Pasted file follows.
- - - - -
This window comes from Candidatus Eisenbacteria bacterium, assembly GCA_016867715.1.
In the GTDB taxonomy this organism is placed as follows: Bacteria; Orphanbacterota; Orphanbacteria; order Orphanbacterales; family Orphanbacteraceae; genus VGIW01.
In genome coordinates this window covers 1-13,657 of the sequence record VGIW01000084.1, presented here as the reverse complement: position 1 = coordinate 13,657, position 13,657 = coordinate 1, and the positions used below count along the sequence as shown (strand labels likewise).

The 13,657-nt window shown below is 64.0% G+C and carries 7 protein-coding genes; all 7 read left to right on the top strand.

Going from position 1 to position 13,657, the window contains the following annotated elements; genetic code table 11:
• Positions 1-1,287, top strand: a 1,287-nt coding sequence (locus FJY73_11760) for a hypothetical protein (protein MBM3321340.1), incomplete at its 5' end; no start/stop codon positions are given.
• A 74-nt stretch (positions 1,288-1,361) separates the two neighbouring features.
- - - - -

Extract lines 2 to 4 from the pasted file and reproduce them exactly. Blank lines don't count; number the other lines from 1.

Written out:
In the GTDB taxonomy this organism is placed as follows: Bacteria; Orphanbacterota; Orphanbacteria; order Orphanbacterales; family Orphanbacteraceae; genus VGIW01.
In genome coordinates this window covers 1-13,657 of the sequence record VGIW01000084.1, presented here as the reverse complement: position 1 = coordinate 13,657, position 13,657 = coordinate 1, and the positions used below count along the sequence as shown (strand labels likewise).

The 13,657-nt window shown below is 64.0% G+C and carries 7 protein-coding genes; all 7 read left to right on the top strand.